College football: Crazy, end-of-game returns mostly ad lib
By now, the eight-lateral kick return for Miami's winning touchdown over Duke last weekend has joined California's storied five-lateral "Play To Beat The Band" against Stanford in 1982 in college football lore.
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Is there actually a way to prepare plays like that?
Coaches say end-of-the-game plays can be drawn up and practiced, but the preparation really doesn't mean much in the heat of the moment. Think of it more like organized chaos.
"At some point, it's all hell broke loose, and someone's got to run out there and make a play," Tennessee special teams coach Mark Elder said. "You have your initial plan on what you're doing, but at some point that thing turns into backyard football like when you're 10 years old and you're tossing the ball around."
The consensus from interviews with coaches this week was that teams devote time in preseason practice — and a little bit of time every one or two weeks during the season — to working on how to run and defend plays like Miami's appropriately named "Desperado."
"You can practice it, but you can't do it organized," Florida State coach Jimbo Fisher said. "That's instinct and intuition as you go."
Simple principles are emphasized.
On the return team, there might be a six-man front, with three blockers on each side. The other five players spread out and trail the man with the ball, giving him options for throwbacks and laterals. Ideally, the ball carrier should lateral before getting hit — to avoid having a knee touch the ground — and to ensure accuracy of the pitch. The play flows toward open field until a tackle is made or a running lane opens.
The kick coverage team generally is coached to have four interior players chase the ball while the rest stay disciplined and make sure the play doesn't break to the outside.
"It's never the same play twice," Nebraska special teams coordinator Bruce Read said. "It's very ad lib. So you're never really able to simulate what's going to happen."
The chance of success for the return team?
"It's a divine intervention when that stuff happens," Oklahoma special teams coordinator Jay Boulware said. "I don't care how much you execute it, how well you think you executed it in practice, until you get into a live situation with live guys trying to tackle you, you really never know how those plays are going to unfold and what's going to happen."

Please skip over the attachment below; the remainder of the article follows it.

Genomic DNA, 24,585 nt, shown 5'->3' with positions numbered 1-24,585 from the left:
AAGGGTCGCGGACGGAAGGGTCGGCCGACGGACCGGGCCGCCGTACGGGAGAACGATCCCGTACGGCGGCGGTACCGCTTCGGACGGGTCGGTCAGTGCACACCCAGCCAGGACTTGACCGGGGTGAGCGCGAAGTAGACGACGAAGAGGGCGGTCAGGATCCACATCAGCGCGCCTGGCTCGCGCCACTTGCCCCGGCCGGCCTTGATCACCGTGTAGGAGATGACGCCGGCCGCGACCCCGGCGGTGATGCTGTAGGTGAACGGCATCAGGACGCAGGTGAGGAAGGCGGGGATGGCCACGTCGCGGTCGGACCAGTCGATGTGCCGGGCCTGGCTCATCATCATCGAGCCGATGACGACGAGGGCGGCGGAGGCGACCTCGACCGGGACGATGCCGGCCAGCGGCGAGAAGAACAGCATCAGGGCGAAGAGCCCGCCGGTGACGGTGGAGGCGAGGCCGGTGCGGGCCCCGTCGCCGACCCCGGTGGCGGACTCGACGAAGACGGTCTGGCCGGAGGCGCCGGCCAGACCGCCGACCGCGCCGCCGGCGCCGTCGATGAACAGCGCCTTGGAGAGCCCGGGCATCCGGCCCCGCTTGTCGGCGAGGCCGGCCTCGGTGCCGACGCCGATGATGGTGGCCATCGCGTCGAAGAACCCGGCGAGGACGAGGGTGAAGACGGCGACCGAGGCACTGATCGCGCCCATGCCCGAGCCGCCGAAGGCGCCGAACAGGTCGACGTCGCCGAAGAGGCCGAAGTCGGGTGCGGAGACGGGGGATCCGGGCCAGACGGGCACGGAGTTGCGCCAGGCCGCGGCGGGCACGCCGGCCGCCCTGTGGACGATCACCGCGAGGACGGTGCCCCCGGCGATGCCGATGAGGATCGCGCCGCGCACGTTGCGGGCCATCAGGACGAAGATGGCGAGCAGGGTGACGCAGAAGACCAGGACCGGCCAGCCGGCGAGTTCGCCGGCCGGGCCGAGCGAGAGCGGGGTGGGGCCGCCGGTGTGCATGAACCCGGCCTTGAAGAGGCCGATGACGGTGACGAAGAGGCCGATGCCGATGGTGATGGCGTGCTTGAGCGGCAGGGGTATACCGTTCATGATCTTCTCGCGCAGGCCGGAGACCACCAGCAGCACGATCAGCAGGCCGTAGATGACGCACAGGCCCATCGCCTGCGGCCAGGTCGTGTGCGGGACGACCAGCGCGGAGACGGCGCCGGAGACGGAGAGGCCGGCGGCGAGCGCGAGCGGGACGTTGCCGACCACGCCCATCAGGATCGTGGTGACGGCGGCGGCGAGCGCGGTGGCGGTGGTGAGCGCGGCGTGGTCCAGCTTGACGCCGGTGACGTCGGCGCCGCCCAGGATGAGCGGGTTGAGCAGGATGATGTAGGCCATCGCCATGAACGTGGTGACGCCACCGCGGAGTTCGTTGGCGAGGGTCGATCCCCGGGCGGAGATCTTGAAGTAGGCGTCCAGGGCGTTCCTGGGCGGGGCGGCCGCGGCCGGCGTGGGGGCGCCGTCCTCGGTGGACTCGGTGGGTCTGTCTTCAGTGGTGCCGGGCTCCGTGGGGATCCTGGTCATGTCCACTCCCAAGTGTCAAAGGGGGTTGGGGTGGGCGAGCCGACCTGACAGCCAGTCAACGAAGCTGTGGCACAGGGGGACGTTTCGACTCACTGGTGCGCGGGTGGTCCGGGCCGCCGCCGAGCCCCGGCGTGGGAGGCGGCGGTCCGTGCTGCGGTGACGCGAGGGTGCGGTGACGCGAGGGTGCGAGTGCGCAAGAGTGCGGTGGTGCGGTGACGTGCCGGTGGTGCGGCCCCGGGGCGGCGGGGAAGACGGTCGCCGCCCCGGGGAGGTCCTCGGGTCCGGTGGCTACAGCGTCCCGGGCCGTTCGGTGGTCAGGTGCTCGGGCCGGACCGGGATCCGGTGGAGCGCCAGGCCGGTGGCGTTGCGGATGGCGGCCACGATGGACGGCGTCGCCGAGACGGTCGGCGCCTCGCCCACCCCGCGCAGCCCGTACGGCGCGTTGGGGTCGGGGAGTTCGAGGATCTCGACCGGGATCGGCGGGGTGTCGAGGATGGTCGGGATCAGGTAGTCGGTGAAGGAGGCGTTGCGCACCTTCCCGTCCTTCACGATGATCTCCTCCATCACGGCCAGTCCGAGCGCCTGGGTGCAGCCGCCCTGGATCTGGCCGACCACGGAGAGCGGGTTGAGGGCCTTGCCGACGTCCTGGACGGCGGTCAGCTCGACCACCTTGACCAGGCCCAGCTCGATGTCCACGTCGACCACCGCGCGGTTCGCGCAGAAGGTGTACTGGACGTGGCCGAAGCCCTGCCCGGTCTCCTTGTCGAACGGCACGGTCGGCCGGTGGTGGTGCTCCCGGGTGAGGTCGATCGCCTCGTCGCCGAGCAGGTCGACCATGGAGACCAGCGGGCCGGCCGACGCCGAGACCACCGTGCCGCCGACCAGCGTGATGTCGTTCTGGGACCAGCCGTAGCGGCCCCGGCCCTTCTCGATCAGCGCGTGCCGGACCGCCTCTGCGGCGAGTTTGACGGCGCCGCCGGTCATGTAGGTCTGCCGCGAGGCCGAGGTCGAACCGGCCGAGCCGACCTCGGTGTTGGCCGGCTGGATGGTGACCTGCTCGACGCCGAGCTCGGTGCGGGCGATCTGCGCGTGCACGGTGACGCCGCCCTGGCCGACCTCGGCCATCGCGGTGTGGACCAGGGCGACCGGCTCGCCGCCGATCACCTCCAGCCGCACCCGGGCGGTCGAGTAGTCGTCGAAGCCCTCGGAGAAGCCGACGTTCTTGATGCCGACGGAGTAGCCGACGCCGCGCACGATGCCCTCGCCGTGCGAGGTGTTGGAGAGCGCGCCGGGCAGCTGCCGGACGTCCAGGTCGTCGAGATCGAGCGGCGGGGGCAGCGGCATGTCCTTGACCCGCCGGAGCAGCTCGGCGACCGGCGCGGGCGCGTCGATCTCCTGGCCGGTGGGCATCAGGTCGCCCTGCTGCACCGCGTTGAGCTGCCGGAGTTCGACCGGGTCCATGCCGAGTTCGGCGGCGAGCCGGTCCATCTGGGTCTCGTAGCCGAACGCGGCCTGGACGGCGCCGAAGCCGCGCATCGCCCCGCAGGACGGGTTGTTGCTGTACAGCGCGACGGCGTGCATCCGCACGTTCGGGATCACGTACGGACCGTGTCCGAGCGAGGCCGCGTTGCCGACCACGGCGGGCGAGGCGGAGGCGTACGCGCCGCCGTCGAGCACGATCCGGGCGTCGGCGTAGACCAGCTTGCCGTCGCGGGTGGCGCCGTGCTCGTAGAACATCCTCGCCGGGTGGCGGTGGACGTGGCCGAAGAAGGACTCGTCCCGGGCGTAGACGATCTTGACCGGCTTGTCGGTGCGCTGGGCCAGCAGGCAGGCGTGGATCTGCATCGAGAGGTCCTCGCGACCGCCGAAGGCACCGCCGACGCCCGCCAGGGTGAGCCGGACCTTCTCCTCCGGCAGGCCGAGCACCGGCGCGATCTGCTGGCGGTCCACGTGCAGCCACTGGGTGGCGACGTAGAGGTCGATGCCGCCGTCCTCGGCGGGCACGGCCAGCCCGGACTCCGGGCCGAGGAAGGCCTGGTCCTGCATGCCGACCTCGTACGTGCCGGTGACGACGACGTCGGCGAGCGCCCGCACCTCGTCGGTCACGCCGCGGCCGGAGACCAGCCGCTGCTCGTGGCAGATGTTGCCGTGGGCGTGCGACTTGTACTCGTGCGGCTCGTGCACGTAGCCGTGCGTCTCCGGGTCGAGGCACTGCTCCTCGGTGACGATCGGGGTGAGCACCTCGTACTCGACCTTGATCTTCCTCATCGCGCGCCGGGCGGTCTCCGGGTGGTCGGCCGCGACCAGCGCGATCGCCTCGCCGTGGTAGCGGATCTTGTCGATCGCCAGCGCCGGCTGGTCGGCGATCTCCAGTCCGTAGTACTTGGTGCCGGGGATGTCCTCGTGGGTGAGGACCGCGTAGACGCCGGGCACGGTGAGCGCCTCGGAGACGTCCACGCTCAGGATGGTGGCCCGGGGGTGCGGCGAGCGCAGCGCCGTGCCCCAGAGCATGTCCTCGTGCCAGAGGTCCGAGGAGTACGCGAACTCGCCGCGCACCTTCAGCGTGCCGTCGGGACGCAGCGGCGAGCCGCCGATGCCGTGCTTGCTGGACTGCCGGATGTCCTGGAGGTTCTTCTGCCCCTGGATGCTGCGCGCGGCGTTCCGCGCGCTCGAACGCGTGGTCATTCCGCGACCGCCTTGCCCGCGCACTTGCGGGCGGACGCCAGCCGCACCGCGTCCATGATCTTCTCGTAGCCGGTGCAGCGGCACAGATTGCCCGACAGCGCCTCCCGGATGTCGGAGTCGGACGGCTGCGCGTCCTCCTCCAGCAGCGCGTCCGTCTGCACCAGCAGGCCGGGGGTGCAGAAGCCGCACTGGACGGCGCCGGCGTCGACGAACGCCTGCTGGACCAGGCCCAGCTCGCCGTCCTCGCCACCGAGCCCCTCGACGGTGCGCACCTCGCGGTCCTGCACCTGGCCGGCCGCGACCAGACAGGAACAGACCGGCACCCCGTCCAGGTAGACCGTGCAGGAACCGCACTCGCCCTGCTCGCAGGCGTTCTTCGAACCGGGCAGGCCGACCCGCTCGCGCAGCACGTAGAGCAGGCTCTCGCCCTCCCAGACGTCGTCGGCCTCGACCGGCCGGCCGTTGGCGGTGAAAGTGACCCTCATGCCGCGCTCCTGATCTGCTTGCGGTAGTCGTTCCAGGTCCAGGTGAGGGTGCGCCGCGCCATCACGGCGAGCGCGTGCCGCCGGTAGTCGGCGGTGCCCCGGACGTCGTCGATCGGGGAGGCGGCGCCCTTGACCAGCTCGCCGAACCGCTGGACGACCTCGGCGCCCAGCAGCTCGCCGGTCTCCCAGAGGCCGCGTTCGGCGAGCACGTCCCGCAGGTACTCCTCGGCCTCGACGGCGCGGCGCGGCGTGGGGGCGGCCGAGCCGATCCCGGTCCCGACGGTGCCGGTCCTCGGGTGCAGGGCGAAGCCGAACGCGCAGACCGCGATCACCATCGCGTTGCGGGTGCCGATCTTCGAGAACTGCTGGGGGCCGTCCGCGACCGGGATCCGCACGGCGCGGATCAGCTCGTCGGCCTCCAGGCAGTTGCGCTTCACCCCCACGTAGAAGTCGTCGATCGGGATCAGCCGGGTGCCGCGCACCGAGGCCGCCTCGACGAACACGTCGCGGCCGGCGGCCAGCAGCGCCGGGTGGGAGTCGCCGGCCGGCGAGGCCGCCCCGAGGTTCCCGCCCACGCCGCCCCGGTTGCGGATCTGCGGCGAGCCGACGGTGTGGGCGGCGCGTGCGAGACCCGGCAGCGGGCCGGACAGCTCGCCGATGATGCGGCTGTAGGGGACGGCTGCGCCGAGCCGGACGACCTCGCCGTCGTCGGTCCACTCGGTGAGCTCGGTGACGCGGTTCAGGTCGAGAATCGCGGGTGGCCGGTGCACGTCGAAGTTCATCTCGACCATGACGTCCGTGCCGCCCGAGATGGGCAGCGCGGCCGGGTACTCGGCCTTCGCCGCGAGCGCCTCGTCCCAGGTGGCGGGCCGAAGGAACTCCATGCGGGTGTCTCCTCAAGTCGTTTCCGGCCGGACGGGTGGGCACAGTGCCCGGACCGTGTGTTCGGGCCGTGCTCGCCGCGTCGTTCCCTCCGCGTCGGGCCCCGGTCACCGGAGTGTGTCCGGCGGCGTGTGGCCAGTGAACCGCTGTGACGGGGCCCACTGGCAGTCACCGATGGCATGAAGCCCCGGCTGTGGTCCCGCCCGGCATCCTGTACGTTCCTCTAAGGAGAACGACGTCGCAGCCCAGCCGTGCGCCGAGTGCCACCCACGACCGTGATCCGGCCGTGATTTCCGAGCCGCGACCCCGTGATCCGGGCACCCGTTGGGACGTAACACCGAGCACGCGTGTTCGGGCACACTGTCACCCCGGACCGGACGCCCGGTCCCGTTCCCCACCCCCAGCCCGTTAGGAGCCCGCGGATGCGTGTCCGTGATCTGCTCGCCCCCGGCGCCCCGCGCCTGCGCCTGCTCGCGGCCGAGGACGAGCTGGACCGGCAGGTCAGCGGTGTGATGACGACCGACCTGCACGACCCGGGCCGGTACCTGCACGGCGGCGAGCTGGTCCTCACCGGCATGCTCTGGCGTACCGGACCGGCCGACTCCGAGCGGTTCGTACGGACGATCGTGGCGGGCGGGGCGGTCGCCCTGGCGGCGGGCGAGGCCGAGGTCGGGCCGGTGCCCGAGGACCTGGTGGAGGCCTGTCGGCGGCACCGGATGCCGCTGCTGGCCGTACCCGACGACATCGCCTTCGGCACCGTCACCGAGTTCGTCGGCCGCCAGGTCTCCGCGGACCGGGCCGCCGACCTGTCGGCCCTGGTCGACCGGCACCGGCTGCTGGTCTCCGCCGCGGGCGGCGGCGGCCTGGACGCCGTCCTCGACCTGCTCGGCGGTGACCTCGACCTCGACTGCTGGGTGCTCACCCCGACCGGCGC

Specific players are assigned to the last-gasp kick return teams, much like the receivers and defensive backs who make up the so-called "hands" team that fields onside kicks.
"There's a lot of ball-handlers on there," Boulware said.
As amazing as it was, Miami's 75-yard touchdown that Corn Elder finished against Duke should not have counted. The Atlantic Coast Conference confirmed what many people saw Saturday: a Miami player's knee was down as he threw one of the laterals, and officials missed a block in the back.
Illegal blocks are a risk — and a point of emphasis in coaching defenders — because bodies are turning every which way as the play changes directions.
"Stay penalty free," Arkansas coach Bret Bielema said, "because it could all go for naught if something like that goes through."
Alabama coach Nick Saban said the Miami-Duke game provided a teachable moment, just like Michigan State's scoop-and-score to beat Michigan a few weeks ago.
"Your goal as a coach is to sort of prepare your team for every scenario, every situation that could ever happen in a game," he said. "I think these crazy-finish games all had sort of a scenario at the end of the game that was obviously the critical factor that made the difference in the game. I think that any time you see this happen — sometimes it happens in the NFL — you bring it to your players' attention about how important this play is, how important it is to finish or do it correctly."
AP Sports Writers Steve Megargee, Kurt Voigt, Cliff Brunt, John Zenor and Joe Reedy contributed.
This article was written by Eric Olson from The Associated Press and was legally licensed through the NewsCred publisher network.